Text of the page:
September 13, 2016
With FDA’s new food safety rules finalized and compliance clocks ticking, one of most common questions we hear is: who is going to be enforcing these new rules on farms, and how? While many of the details surrounding how exactly the rules will be implemented remain uncertain, last week FDA took a step toward answering the who question by awarding $21.8 million to states that submitted proposals to develop Produce Rule implementation plans.
These questions arise because the Food Safety Modernization Act (FSMA) directs FDA to work with the states in implementing FSMA as part of a National Integrated Food Safety System. FDA has been very public that, particularly regarding the Produce Safety Rule, it views state departments of agriculture as the primary agencies that will be interacting with covered farms. To this end, FDA entered into a cooperative agreement with the National Association of State Departments of Agriculture in order to assess each state’s authority to implement these new rules, and to develop an implementation framework for the states to rely upon.
Now, FDA is entering into cooperative agreements with individual states to develop and carry out plans for Produce Rule implementation. Not all states submitted proposals to develop their own Produce Rule implementation programs; of the states that did submit proposals, not all were from departments of agriculture – some were from health departments. You can see which states received funding here.
The majority of states received funding under what’s called “Competition A/B,” which provides funding for the awardee to invest in infrastructure, education, technical assistance, an inventory of affected farms, and an inspection, compliance and enforcement program. A small number of states received funding focused solely on infrastructure, education, technical assistance, and the farm inventory (“Competition A”), which signals that in those states (FL, OR, ID, IA, and NH), FDA is likely to be the enforcement authority. Seven states did not receive funding under either Competition A or A/B; it remains unclear how Produce Rule implementation will proceed in those states (ND, SD, WY, IL, MO, KY, MS).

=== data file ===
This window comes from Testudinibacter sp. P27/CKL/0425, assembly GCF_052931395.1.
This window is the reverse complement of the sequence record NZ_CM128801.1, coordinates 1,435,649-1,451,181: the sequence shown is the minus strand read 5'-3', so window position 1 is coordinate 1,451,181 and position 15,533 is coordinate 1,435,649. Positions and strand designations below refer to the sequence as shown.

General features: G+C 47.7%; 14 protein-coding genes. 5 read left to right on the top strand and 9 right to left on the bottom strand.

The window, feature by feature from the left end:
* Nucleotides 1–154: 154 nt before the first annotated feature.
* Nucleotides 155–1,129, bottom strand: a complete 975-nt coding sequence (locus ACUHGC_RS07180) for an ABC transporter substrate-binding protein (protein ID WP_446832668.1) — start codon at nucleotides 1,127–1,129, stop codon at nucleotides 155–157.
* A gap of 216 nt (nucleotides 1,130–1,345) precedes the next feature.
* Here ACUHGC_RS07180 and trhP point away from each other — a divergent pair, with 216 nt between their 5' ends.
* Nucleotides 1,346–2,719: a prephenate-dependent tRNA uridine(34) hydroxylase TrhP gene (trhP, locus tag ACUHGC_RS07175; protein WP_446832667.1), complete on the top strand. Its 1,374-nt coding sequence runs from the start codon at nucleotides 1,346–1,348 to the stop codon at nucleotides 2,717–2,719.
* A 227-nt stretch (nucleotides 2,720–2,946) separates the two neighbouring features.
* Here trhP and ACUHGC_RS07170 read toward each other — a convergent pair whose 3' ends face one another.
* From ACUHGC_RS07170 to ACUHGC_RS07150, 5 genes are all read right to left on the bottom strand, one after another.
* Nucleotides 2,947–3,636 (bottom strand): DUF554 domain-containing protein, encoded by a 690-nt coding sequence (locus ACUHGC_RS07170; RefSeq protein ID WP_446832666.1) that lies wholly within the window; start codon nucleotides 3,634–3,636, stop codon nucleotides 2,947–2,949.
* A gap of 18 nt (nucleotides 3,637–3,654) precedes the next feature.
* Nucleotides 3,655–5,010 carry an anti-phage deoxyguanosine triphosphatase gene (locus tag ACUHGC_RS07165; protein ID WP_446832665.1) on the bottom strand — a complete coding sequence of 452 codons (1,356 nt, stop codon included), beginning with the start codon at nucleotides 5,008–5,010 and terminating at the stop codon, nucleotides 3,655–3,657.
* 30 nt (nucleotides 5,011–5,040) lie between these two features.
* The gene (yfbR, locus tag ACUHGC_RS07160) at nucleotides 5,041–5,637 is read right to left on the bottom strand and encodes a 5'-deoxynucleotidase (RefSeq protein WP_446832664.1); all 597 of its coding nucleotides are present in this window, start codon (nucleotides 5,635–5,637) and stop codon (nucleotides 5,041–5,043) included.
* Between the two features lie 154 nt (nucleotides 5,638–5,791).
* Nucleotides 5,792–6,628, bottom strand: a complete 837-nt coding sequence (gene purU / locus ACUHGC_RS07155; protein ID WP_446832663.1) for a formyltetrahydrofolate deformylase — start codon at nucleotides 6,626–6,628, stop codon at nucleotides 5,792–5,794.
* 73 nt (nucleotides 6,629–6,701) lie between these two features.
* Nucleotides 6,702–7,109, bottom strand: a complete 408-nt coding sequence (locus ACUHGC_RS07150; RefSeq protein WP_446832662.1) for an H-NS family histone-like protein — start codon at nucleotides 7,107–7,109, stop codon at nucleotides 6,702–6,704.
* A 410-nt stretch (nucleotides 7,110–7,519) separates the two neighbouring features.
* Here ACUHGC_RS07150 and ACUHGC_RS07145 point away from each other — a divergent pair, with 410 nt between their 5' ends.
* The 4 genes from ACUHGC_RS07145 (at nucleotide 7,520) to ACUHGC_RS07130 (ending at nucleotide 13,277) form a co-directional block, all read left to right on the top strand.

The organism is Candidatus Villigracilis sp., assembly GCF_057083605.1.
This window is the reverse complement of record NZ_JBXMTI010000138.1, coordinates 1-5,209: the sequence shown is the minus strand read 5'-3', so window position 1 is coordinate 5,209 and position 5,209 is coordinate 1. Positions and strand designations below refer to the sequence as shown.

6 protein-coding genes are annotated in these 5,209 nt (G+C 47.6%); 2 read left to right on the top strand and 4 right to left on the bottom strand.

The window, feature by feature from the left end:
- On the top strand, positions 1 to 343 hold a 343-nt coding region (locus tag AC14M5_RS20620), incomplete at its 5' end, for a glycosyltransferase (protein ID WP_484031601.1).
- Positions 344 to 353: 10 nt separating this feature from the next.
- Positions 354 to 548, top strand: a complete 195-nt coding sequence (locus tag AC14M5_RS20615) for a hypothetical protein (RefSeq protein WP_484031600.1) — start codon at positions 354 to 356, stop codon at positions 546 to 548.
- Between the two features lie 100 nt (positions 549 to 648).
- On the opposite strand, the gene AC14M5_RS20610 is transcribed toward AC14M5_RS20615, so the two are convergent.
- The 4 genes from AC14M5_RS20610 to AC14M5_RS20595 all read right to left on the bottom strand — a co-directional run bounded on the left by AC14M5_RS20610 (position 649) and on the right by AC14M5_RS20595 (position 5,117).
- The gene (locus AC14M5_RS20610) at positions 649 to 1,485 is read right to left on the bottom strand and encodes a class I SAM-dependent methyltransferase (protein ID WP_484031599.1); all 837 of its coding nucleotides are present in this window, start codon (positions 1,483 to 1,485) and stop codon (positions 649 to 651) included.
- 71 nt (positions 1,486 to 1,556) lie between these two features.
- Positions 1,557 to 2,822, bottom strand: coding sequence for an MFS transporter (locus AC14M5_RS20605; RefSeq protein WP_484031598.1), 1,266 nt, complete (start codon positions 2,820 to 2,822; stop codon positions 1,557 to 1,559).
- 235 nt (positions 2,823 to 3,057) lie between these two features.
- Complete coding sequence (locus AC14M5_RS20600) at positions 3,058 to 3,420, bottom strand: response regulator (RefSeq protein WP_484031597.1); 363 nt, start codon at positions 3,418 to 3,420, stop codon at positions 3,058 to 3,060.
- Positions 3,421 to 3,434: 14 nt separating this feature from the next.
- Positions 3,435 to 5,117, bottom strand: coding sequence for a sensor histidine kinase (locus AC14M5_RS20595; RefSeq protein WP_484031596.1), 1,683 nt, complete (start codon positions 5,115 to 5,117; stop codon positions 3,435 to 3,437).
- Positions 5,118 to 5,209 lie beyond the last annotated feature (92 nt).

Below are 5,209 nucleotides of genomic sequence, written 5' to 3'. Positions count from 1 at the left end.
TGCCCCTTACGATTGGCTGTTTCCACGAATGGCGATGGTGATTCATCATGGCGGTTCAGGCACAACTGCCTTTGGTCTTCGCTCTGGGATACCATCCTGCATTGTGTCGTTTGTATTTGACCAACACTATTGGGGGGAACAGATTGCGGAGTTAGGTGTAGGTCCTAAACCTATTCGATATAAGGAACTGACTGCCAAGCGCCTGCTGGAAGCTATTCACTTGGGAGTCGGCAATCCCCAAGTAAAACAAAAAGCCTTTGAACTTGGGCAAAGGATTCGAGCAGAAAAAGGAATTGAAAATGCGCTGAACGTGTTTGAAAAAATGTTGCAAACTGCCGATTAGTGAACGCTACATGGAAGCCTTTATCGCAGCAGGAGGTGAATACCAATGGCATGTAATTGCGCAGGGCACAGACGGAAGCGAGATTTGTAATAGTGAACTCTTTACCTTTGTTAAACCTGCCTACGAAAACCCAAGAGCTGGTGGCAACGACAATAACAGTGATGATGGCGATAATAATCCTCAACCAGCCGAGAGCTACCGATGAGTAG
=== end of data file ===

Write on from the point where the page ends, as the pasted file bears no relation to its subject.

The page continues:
Approaches to developing and implementing Produce Rule programs are likely to vary somewhat from state to state. However, each awardee is expected to use their funds toward the following goals of the cooperative agreement, as applies to their A or A/B status:
The first compliance date for the largest covered farms (those with $500,000+ in annual produce sales) is January, 2018.
NSAC continues to advocate for a participatory and transparent approach to FSMA implementation, and hopes that – with this additional support to carry out implementation activities – state agencies that received awards will extensively engage with state-level stakeholders, particularly including the full diversity of farm organizations, in the development of their implementation plans.